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Jakarta Post

Expansion of Central Kalimantan oil palm plantations destroys the environment

  • Setiono Sugiharto

    The Jakarta Post

Sukamara, C. Kalimantan   /   Tue, October 13, 2015   /  04:29 pm
Expansion of Central Kalimantan oil palm plantations destroys the environment No man’s land: Shrubs dominate a plot of land in Sukamara regency, Central Kalimantan. The land has been cleared by burning, widely seen as the easiest and cheapest method of clearing.(Setiono Sugiharto)" height="464" border="0" width="340">No man’s land: Shrubs dominate a plot of land in Sukamara regency, Central Kalimantan. The land has been cleared by burning, widely seen as the easiest and cheapest method of clearing.(Setiono Sugiharto)

Once a pristine, far-flung region in Central Kalimantan fully covered by rain forest, Sukamara regency is now densely inhabited by people hailing from West Java, East Java, South Kalimantan, East Kalimantan and West Kalimantan.

With its millions of hectares of oil palm plantations, Sukamara always lures newcomers trying their luck at making a living. However, since major palm oil companies began their operations in the regency, the natives have grappled with various difficulties.

Seven years ago, Harun, 60, a native resident of Sukamara, who cultivates fish in the river bank near his house, didn’t have to bother worrying about drinking water. He simply took the water from the river for his family’s daily consumption. But now he must buy it from vendors.

“I don’t want to risk my life by drinking the water from the river, as it is now heavily polluted by the fertilizers used by workers to boost the growth of palm oil trees,” Harun explained in the local Banjarnese dialect.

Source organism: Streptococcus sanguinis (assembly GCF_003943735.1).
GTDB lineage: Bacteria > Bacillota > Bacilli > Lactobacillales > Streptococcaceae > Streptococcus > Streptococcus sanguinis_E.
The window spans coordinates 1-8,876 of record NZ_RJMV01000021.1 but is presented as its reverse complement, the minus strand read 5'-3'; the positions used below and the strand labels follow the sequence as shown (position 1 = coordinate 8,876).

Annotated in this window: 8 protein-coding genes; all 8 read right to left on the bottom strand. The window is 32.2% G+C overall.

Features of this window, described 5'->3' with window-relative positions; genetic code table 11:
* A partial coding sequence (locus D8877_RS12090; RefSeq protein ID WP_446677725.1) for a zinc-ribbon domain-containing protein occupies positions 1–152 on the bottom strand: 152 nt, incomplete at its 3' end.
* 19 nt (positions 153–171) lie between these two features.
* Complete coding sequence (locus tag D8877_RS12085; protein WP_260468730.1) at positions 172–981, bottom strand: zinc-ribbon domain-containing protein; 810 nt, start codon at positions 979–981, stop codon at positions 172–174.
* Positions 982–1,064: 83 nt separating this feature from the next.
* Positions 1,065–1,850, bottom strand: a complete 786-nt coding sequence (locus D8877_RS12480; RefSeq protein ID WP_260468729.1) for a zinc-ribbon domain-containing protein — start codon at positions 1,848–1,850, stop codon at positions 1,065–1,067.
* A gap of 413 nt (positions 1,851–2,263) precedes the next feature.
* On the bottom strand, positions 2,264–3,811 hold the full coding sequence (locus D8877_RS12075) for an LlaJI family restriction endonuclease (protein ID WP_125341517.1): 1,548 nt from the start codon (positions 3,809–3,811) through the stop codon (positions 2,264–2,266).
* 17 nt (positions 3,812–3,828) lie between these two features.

“These highly toxic fertilizers are easily absorbed and mix with the ground water during the rainy season, which then flows to the river, contaminating it.”

Harun further said that the contaminated river had caused fish harvest failure. “All of my fish die before I can harvest them,” he said.

The massive expansion of palm oil plantations in Sukamara and its neighboring regions such as Pangkalanbun, Air Rupas, Manis Mata, Pontianak, Ketapang, Kotawaringin Lama and Balai Riam have also created another problem — the protracted haze crisis as a result of the deliberate burning of forests.

Among other places affected by the smog, provincial capital of Palangkaraya was hit by the worst smog ever recorded this year. Apart from regularly disrupting flight schedules to the capital and its regencies, the haze claimed the life of a nine-day baby and left dozens of people suffering from Upper Respiratory Tract Infections (ISPA).

Responding to complaints by aircraft passengers, a staff member of an airline serving the Jakarta — Pangkalanbun route said recently that during the current drought, flight delays were inevitable. He said the visibility was only 200 meters, while 2000 meters were needed for planes to land safely on the runway.

For most people in Central Kalimantan, with the Pollutant Standard Index reaching a lethal level, this year’s haze crisis was totally unbearable, causing them to temporarily halt their outdoor activities and to regularly visit hospitals to receive treatment for haze-related diseases.

Unclaimed water: A river flows through Sukamara regency. Local residents no longer have the luxury of taking their drinking water straight from the river, which has been contaminated by chemical fertilizers used to boost oil palm growth.(Setiono Sugiharto)

No man'€™s land: Shrubs dominate a plot of land in Sukamara regency, Central Kalimantan. The land has been cleared by burning, widely seen as the easiest and cheapest method of clearing.(Setiono Sugiharto)

Once a pristine, far-flung region in Central Kalimantan fully covered by rain forest, Sukamara regency is now densely inhabited by people hailing from West Java, East Java, South Kalimantan, East Kalimantan and West Kalimantan.